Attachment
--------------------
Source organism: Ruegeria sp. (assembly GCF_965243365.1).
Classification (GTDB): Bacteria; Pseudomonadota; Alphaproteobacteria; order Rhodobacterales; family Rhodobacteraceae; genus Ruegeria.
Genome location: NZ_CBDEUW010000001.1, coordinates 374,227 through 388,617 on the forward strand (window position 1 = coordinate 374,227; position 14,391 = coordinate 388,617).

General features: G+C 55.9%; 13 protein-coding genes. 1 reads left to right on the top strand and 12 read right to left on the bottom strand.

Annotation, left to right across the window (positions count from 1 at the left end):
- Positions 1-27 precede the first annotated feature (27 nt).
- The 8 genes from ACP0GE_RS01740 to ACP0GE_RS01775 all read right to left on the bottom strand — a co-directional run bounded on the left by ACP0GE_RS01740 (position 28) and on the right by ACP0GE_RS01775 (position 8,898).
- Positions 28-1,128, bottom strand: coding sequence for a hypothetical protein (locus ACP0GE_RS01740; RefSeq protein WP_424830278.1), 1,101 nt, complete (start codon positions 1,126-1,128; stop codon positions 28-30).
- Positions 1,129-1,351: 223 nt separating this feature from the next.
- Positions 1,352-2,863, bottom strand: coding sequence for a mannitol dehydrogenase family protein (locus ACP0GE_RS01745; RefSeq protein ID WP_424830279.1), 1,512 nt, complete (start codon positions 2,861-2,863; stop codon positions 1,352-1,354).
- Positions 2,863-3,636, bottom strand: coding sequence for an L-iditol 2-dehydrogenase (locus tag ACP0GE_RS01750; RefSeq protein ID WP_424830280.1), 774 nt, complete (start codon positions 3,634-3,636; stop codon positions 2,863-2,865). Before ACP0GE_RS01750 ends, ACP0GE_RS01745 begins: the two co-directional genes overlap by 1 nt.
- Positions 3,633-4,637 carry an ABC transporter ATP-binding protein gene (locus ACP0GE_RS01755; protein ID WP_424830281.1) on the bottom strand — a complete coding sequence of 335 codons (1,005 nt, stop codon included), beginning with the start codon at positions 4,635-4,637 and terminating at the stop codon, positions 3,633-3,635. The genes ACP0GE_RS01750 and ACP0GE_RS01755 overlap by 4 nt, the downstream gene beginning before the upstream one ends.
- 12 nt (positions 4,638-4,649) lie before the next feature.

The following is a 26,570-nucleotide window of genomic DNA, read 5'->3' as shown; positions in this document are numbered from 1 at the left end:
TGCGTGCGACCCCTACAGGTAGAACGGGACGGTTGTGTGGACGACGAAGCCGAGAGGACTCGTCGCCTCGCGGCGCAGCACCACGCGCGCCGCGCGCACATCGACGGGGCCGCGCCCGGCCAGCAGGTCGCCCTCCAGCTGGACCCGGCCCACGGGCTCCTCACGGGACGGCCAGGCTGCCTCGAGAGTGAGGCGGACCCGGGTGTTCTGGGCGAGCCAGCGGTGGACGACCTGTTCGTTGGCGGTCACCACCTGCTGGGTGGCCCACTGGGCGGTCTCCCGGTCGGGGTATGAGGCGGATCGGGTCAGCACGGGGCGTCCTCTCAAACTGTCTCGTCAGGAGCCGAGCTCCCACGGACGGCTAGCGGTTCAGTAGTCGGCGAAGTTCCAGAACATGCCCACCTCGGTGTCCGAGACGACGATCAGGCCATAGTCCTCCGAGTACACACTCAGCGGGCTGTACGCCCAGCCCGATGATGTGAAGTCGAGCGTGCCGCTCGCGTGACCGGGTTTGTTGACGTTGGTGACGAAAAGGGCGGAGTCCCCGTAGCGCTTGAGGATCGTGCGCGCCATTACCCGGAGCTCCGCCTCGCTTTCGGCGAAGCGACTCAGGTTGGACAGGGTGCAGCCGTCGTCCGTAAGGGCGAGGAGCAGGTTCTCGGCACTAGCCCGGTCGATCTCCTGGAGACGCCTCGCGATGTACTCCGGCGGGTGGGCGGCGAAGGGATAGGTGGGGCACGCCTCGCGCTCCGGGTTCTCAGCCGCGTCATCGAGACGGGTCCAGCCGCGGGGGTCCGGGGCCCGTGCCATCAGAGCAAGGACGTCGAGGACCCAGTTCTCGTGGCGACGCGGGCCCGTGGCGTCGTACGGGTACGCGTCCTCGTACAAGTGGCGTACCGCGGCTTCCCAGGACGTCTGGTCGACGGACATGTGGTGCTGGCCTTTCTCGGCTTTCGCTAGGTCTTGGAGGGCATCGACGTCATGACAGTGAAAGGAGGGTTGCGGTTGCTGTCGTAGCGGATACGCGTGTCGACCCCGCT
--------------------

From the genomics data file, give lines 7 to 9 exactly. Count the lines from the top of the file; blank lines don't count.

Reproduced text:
- The 8 genes from ACP0GE_RS01740 to ACP0GE_RS01775 all read right to left on the bottom strand — a co-directional run bounded on the left by ACP0GE_RS01740 (position 28) and on the right by ACP0GE_RS01775 (position 8,898).
- Positions 28-1,128, bottom strand: coding sequence for a hypothetical protein (locus ACP0GE_RS01740; RefSeq protein WP_424830278.1), 1,101 nt, complete (start codon positions 1,126-1,128; stop codon positions 28-30).
- Positions 1,129-1,351: 223 nt separating this feature from the next.